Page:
Livestock and manure produce 5,8% of global GHG. But releases from agricultural soils (N2O), crop residue burning, and rice cultivation (all are associated with plant farming) generate 8,9%. So is being a vegetarian really environmentally friendly, climate change-wise?
Gram for gram, meat products produce from twice (comparing fish to wheat) to 150 times (comparing beef to root vegetables) more greenhouse gas emissions than plant products.
In 2020, Our World in Data put together a chart showing total greenhouse gas (GHG) emissions across about 30 types of food, including 11 animal products, in the article "You want to reduce the carbon footprint of your food? Focus on what you eat, not whether your food is local". They considered seven different factors that contribute to GHG emissions:
- Land use change
- Animal feed
Here's the chart from the article showing total kg CO2 equivalent per kg of food product (I highlighted animal products):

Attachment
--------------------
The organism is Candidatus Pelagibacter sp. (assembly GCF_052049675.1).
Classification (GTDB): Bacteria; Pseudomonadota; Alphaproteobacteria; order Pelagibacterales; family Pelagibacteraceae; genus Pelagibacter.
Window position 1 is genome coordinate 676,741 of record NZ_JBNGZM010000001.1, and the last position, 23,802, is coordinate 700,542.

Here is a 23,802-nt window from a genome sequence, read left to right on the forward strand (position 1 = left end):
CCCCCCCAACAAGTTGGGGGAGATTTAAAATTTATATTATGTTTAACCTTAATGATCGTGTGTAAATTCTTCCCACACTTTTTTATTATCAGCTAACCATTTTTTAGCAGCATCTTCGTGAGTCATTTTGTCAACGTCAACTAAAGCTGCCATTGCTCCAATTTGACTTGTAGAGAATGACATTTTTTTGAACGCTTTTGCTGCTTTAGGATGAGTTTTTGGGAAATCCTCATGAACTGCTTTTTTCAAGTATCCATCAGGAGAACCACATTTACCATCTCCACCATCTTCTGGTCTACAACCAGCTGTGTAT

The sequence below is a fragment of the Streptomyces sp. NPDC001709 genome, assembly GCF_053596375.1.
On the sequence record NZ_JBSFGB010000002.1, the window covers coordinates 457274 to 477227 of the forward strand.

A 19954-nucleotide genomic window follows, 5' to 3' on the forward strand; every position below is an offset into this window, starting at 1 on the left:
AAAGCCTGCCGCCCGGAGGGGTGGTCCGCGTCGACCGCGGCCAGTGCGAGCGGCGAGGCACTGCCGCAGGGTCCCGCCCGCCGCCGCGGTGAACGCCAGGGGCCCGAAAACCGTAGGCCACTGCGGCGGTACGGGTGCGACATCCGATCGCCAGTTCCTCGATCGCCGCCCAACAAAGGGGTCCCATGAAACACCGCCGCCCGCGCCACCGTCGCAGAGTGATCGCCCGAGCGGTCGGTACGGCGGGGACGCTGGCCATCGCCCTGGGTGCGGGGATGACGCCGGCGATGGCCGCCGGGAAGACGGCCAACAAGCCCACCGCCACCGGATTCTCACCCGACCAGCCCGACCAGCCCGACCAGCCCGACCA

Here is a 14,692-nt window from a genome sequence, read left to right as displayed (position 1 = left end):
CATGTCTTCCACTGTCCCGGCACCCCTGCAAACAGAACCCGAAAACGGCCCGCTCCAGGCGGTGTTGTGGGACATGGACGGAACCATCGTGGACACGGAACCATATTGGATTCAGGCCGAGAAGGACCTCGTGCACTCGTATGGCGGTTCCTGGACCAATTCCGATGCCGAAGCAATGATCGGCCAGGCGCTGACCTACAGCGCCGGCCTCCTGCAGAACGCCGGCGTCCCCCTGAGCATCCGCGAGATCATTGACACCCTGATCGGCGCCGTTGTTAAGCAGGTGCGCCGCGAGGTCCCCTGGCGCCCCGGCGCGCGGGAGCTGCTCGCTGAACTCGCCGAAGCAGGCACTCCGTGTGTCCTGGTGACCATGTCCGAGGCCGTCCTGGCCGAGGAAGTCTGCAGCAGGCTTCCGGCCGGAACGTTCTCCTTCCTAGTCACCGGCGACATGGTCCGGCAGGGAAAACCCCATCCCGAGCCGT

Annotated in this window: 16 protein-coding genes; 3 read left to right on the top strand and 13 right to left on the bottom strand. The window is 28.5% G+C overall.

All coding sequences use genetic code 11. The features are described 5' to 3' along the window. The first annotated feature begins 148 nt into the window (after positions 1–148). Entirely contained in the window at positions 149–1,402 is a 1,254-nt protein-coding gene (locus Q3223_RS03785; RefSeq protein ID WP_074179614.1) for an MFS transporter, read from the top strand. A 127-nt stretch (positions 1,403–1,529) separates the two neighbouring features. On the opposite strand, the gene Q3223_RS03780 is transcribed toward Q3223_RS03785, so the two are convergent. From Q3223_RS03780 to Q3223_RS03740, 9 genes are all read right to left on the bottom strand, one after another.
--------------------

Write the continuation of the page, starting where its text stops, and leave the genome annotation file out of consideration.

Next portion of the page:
What about caloric content?
Comparing food products by mass does ignore the fact that certain types of food have more calories per gram than others. However, the difference in energy density between meat and plant products is an order of magnitude less than the difference in GHG emissions. This U.S. Department of Agriculture study indicates that in the extreme case, an animal product may have 2.5 times more calories per gram than plant products such as whole grains and legumes.
Back to the question
Livestock and manure produce 5,8% of global GHG. But releases from agricultural soils (N2O), crop residue burning, and rice cultivation (all are associated with plant farming) generate 8,9%.
These figures are a reflection of how much of each commodity type was produced in 2016 (the year of the data). If everyone replaced the animal products in their diet with plant products, that 5.8% would go to zero, and the share from agriculture, crop burning, and rice cultivation would increase by substantially less than 5.8 percentage points, since plant products provide more nutritional value with less associated GHG emissions than animal products. Figuring out the exact change will be complicated by the fact that some current plant production goes to produce animal feed, and the need to predict what people would replace meat with.